Sacrifice or Kurban in Bahasa Melayu has many intrinsic meanings. Let’s look at it from these different perspectives:
- Kurban as a religious ritual which is the act of sacrifice worship or religious ritual of sacrificing animals such as sheep, goat, cows, buffaloes or camels, among the Muslims and the current economic situation due the COVID-19 pandemic.
- Kurban in the context of the victims of the pandemic crisis.
- Kurban in the context of what could we sacrifice in order to make a positive change or what kind of socio-impact change could we make or sustain.
Let us start from the first angle. The message of Kurban for the salvation of humankind is to make a sacrifice to reveal the inner good to establish peace in the world by defeating one’s own ego full of vanity, jealousy, hatred, greed and lust. And the religious ritual is indeed closely related to the economic condition of a nation or locality. We could say, a bidirectional relationship whereby, during the boom time, when the economy is growing, a large number of sacrificial animals would be offered and slaughtered, leading to a huge amount of meats of the slaughtered animals being distributed among the asnaf, poor, or those in need.
Vice versa, there would be less meat available to be distributed during an economic downturn or recession. The irony is during these times, hardship faced by the people are on the rise, more people are affected and as a matter of fact, this is the time where the need or demand for the meat of Kurban would be higher. Due to globalisation and technological advancement, new trends and opportunities to participate in Kurban have emerged. Muslims can now perform Kurban beyond their local neighbourhood and even in another country at comparatively a cheaper rate. While it is not wrong, and not against any rules or regulation nor against any preaching, if you look at it cautiously from rational perspectives, priorities should be given to your neighbours or those who are living within your location or vicinity. During these hard times, the number of needy people who could benefit from the meat distributed would be significantly higher. When we are having good times, the number of people who actually needed assistance is less, then the spillover could be spread to other jurisdictions, other countries or beyond our borders. The Kurban done locally does not only help the recipients of these meats, it also helps the local suppliers, therefore helping the whole economic cycle.
Looking at the second context, victims of the pandemic, those who are ‘sacrificed’ we could look at it from three different perspectives and viewpoints, namely economic victims, social victims, and political victims. From the standpoint of economic, those who have lost their source of income, have reduced flow, exhausted their savings, basically have been pushed from being an able breadwinner into what could be deemed as situational poverty. The sad undeniable fact is, families are being evicted from rented houses, with some finding it hard to put food on the table.
The economic problems have also morphed into frightening social problems. Desperation has driven some to commit petty theft. Statistics showed a rise in suicide cases; 4 suicides daily in Klang Valley alone, and most are attributed to the pandemic.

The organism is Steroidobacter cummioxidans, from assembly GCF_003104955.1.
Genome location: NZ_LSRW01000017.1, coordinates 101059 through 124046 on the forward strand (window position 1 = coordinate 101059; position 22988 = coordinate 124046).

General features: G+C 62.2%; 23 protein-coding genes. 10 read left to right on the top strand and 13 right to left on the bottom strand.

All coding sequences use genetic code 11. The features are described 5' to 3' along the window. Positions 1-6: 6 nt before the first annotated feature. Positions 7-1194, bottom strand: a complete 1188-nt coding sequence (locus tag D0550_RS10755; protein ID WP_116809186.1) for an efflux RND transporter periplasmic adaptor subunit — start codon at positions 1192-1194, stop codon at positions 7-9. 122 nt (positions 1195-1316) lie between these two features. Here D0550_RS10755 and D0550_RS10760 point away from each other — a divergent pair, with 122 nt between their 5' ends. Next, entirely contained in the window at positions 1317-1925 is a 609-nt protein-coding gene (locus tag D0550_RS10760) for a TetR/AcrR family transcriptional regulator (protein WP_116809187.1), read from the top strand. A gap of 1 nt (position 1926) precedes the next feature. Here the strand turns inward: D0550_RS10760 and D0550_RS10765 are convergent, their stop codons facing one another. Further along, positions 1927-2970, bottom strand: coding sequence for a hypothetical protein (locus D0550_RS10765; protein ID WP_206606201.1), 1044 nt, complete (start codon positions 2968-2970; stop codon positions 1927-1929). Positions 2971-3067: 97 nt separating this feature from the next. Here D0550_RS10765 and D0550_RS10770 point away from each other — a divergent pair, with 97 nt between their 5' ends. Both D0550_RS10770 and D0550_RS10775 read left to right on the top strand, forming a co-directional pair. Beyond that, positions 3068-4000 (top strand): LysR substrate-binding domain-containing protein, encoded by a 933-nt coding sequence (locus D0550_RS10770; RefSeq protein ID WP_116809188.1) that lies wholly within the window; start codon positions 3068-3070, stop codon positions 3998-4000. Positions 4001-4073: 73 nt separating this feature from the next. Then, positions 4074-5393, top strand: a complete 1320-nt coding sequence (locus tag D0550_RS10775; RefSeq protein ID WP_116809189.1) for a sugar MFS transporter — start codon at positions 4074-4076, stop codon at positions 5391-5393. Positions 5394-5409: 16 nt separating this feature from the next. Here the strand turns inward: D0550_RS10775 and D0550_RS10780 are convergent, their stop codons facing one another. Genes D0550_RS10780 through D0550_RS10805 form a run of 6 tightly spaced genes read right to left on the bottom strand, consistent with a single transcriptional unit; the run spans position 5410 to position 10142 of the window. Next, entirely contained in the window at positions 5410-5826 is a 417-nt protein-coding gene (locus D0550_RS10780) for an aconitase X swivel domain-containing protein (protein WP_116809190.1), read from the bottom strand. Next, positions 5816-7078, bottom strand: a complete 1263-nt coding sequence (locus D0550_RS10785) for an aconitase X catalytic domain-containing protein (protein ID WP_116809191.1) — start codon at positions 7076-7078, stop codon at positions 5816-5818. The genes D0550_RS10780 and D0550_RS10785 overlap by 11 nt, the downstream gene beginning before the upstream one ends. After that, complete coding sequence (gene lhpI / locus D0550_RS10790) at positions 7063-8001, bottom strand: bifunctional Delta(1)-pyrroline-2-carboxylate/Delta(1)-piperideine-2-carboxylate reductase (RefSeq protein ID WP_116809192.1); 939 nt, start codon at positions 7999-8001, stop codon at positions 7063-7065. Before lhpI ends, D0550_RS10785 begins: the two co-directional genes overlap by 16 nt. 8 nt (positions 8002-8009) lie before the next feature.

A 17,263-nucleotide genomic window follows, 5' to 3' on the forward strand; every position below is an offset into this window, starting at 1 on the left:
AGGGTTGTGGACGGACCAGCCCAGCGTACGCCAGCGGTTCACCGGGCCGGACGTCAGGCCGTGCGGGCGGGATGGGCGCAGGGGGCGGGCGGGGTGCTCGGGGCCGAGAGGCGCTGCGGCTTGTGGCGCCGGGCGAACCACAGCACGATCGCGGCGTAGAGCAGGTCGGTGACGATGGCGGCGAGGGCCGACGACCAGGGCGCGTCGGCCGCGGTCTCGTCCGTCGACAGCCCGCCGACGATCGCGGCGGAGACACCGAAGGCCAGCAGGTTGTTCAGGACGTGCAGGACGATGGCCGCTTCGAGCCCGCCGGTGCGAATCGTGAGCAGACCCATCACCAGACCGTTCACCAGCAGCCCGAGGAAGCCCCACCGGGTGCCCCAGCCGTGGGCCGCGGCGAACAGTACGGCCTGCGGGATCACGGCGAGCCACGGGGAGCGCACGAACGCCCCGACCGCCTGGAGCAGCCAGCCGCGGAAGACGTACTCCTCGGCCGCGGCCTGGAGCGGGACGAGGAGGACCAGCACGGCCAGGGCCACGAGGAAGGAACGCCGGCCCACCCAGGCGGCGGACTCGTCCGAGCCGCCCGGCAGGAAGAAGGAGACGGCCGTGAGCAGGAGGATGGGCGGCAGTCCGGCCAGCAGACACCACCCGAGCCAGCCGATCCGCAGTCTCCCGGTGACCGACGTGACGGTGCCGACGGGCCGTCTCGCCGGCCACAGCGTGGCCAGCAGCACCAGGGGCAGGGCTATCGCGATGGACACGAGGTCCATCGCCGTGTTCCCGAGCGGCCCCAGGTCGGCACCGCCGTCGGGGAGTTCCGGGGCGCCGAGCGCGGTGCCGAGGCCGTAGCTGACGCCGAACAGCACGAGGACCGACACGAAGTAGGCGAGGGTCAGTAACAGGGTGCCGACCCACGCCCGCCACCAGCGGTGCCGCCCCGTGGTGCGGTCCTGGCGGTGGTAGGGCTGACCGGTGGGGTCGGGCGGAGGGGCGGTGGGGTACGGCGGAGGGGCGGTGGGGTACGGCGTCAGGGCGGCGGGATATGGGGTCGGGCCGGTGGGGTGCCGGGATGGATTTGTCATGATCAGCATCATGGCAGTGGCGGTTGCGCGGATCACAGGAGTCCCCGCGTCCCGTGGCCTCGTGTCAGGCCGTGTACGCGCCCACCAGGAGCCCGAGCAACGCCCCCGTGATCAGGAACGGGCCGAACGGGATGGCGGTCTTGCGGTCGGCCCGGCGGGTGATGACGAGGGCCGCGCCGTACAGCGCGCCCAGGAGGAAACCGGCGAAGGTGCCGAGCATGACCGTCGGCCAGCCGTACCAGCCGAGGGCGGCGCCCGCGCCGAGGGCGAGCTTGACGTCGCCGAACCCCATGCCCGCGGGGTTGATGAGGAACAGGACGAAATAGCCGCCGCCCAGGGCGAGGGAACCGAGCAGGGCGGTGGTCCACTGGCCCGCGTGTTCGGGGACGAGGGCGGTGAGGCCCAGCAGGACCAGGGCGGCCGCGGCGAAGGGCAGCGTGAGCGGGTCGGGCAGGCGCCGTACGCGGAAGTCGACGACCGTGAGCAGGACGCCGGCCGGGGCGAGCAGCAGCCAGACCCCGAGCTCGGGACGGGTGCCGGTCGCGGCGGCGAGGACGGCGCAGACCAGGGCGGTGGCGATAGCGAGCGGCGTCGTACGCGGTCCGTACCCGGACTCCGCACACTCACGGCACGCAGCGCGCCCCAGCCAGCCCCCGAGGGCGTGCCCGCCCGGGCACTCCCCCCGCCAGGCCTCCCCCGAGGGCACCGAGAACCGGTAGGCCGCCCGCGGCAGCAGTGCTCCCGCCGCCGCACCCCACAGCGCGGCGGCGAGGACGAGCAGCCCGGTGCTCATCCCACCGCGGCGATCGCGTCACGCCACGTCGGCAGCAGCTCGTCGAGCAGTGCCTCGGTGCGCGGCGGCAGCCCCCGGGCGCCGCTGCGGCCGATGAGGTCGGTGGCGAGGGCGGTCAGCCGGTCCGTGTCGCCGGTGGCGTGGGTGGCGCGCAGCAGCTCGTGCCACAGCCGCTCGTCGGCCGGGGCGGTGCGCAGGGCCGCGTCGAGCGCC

The third, and most disturbing Kurban victim in this pandemic are those being sacrificed in the name of politics. On a macro level, political parties are fighting and jostling for power, accusing and finger-pointing on the failures, directly or indirectly. This has caused much uneasiness and caused frictions in society. Vaccination, distribution of aids and other efforts are in disarray, thus not optimising the socio-economic impact that is expected or aspired.
On a micro level, politics in companies and institutions has also reared its ugly head. The WFH new norm has provided new avenues for certain greedy parties to strengthen their current position, or aspire for promotion via phones or virtual meetings. This resulted in some workers being victimised, or end up being ‘sacrificed’ as they could not defend themselves fairly in such working arrangements where there is no face-to-face interaction.
Whether at the micro or macro level, there would be casualties, victims or sacrificed employees, especially those who are not involved in ‘office politic’.
Let us take look at the third perspective; what sacrifices could we make during this pandemic whether time, money or even prayers. Extend a helping hand to those in need, the white flags. Sacrifice some of your earnings or your time to identify those in need and assist them through the right channels. Leave politics or the blame game out of the equation. Remember reciprocity, what you give is what you get. Practice integrity, and let there be transparency. Do not present half-truths or talk about only one side of the coin.
Live up to the true meaning of Kurban, which is to sacrifice in order to reveal your inner good and establish peace in the world by defeating one’s own ego full of vanity, jealousy, hatred, greed and lust.
Be a quality person, build an organisation, build the nation. There is life after death for the believers, for others, there is ‘karma’.
By Assoc. Prof. Dr. Baharom Abdul Hamid